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Re: (ACCEPT*) Draft text for Accept headers

From: Koen Holtman <koen@win.tue.nl>
Date: Fri, 5 Apr 1996 15:57:03 +0200 (MET DST)
Message-Id: <199604051357.NAA07412@wswiop05.win.tue.nl>
To: Maurizio Codogno <mau@beatles.cselt.stet.it>
Cc: koen@win.tue.nl, http-wg%cuckoo.hpl.hp.com@hplb.hpl.hp.com
Maurizio Codogno:
>
>Koen wrote:
>
>% If you have comments on this text, now is the time to comment.  I
>% intend to close this issue at the end of the week.  This means that I
>% will send a last call for disagreement with perceived consensus,
>% together with a possibly improved version of the text below, in a few
>% days.
>
>%    If no Accept header is present, then it is assumed that the client
>% |  accepts all media types.  If Accept headers are present, and if the
>% |  resource cannot send a response which is acceptable according to
>% |  the Accept headers, then the server should send an error response
>% |  with the 413 (not acceptable) status code, though the sending of an
>% |  un-acceptable response is also allowed.
>
>I don't agree with this: let's suppose I want an audio file, but I can
>read only .wav and no .au . Should I get the whole .au file and then
>notice that it is unreadable for me?

No, of course not.  The server _should_ send an 413 response if it
only has data you cannot accept, but it is not _required_ to.  We
expect all major HTTP/1.1 servers to implement checking of Accept
headers, so that you won't get an .au you can't handle if you contact
an average web site.  We do not expect major servers to take the easy
way out and ignore the `should send an error response' above.

Note that most existing major HTTP/1.0 servers _do_ take the easy way
out, they do not check the Accept headers to see if you can handle the
data.  This lack of checking is of course also inspired by some
HTTP/1.0 user agents sending out incorrect Accept headers.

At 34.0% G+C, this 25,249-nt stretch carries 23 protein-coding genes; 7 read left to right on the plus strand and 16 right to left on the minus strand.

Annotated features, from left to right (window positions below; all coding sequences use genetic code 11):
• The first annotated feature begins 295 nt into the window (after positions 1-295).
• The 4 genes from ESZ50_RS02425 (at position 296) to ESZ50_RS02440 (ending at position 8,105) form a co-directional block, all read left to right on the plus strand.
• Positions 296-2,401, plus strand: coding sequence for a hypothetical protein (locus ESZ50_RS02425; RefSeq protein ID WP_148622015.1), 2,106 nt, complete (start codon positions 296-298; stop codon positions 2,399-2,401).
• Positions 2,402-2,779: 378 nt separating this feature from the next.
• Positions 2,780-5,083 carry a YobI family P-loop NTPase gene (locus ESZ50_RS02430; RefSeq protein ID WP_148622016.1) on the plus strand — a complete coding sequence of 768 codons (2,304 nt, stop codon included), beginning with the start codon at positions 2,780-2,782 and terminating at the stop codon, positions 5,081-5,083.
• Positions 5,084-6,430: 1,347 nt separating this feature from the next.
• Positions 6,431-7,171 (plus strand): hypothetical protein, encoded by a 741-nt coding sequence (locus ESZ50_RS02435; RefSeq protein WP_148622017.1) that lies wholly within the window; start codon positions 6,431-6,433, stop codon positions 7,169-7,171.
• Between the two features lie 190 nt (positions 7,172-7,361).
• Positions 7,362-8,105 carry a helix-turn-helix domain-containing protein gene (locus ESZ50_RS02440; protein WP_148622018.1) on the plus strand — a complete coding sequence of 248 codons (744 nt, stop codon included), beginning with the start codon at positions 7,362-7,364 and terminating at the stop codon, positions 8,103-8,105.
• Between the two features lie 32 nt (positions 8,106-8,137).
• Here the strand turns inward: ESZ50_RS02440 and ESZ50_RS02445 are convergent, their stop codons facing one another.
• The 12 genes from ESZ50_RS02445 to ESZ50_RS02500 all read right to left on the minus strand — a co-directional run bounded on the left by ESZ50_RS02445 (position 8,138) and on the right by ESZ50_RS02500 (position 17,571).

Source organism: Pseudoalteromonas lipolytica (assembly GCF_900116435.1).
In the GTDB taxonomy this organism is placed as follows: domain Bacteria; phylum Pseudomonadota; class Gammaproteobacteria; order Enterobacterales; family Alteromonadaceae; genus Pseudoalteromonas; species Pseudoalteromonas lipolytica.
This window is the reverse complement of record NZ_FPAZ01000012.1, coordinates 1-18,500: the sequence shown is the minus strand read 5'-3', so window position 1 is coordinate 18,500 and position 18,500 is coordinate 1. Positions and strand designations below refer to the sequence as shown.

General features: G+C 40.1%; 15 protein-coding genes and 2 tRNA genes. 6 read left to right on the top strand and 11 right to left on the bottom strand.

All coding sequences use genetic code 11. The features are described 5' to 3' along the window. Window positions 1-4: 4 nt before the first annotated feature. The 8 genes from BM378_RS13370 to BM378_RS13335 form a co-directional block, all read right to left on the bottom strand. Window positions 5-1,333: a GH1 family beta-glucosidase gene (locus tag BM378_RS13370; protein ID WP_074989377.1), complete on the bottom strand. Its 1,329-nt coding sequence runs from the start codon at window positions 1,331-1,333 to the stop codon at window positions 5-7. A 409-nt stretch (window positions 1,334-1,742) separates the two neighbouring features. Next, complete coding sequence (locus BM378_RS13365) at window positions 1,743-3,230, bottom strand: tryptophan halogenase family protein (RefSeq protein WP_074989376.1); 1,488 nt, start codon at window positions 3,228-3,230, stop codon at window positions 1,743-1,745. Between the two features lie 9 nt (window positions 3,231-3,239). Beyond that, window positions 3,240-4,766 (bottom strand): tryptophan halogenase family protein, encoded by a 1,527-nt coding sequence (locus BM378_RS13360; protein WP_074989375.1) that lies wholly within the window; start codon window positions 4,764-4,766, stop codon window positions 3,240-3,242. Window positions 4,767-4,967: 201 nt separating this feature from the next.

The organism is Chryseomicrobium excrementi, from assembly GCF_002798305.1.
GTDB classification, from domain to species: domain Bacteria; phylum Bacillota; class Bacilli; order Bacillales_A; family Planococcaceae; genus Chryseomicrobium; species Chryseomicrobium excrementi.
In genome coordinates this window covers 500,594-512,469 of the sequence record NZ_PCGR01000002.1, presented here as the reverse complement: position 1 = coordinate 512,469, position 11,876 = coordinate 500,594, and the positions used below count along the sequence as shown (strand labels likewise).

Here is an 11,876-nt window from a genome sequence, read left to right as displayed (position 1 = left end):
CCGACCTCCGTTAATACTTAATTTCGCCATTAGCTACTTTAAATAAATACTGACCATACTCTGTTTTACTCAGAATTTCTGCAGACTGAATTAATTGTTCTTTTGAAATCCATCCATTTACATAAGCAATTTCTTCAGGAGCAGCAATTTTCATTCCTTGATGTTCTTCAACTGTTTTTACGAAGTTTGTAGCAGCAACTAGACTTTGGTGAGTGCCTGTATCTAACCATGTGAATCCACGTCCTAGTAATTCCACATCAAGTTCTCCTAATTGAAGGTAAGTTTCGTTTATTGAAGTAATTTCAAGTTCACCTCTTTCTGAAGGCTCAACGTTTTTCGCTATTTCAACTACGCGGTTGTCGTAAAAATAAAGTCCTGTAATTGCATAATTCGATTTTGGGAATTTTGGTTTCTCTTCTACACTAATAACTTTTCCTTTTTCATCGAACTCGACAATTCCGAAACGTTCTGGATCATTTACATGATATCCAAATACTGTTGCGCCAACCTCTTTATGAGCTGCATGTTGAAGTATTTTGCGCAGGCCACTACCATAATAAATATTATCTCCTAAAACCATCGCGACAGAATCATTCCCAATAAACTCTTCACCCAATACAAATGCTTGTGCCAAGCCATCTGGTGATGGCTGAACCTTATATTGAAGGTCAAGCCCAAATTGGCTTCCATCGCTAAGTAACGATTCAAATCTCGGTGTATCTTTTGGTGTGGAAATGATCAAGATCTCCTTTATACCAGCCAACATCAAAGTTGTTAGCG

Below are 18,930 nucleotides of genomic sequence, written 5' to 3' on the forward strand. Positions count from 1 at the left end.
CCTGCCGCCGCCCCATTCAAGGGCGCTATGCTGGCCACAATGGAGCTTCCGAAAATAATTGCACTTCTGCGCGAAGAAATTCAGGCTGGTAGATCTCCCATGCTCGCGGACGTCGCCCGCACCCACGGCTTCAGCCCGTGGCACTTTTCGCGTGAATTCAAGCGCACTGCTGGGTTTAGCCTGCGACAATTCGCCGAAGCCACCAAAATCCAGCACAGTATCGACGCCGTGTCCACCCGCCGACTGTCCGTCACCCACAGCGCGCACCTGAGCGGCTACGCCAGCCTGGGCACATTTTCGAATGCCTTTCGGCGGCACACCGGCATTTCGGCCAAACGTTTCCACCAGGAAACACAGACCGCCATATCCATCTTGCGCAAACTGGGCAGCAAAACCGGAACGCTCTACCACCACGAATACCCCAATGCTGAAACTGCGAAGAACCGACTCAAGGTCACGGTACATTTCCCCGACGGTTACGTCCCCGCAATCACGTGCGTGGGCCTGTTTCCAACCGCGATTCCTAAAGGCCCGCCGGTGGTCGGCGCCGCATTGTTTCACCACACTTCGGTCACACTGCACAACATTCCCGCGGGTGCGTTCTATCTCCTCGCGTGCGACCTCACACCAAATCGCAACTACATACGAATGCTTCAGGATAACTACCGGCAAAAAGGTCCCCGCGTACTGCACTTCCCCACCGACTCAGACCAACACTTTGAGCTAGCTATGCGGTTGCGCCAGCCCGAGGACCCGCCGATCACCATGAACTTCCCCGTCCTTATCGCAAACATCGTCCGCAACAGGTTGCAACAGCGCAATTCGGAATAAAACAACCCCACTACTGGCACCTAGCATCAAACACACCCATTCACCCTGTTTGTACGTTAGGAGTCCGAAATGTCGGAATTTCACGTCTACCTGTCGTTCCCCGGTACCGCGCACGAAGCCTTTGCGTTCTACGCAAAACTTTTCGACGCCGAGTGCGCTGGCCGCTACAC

The text `though the sending of an un-acceptable response is also
allowed' above is meant for the authors of minimal, specialized
HTTP/1.1 server programs which are meant to only serve text/html or
similar types that are always acceptable.  We agreed in the content
negotiation subgroup that we would not want the spec to require such
authors to add Accept header checking code.

If such a minimal HTTP/1.1 server (or an existing HTTP/1.0 server) is
rude enough to send you an .au file you cannot handle, you should not
get the whole .au file and then notice it is unreadable.  Your
HTTP/1.1 user agent is encouraged to check the Content-Type header of
the response, and to abort the transfer if that header indicates that
the response is .au (audio/basic) data you can't handle.  This is
covered in the text about the 413 status code.

> It does not seem sensitive, especially
>since there is already a default to get any type (namely, no Accept line
>at all)

The default if an accept header is present is _not_ that you can send
any type, the default is that you should only send the types that are
accepted.  But minimal servers are not required to use this default if
an accept header is present.

>Is it possible at least to state things in such a way that in 1.2 the
>situation will change (I don't know, maybe adding an Accept-Only
>header if people believe that my view is stupid)?

The language in the 1.1 accept header text already allows for a
strengthening of the requirements in 1.2,  there is nothing in there
that would block it.

> After all, we have
>already a SHOULD, so it should not be that difficult to promote it to
>a MUST in the next version...

Yes, you are right.  If it turns out that almost all future HTTP/1.1
servers indeed check the Accept headers, as they should, it is
definitely possible that we can strengthen the `should check' to a
`must check' in HTTP/1.2.  But with even major HTTP/1.0 servers not
doing any checking, it is too soon to go for an `all servers must
check' in 1.1.

>.mau.

Koen.
Received on Friday, 5 April 1996 06:01:33 EST

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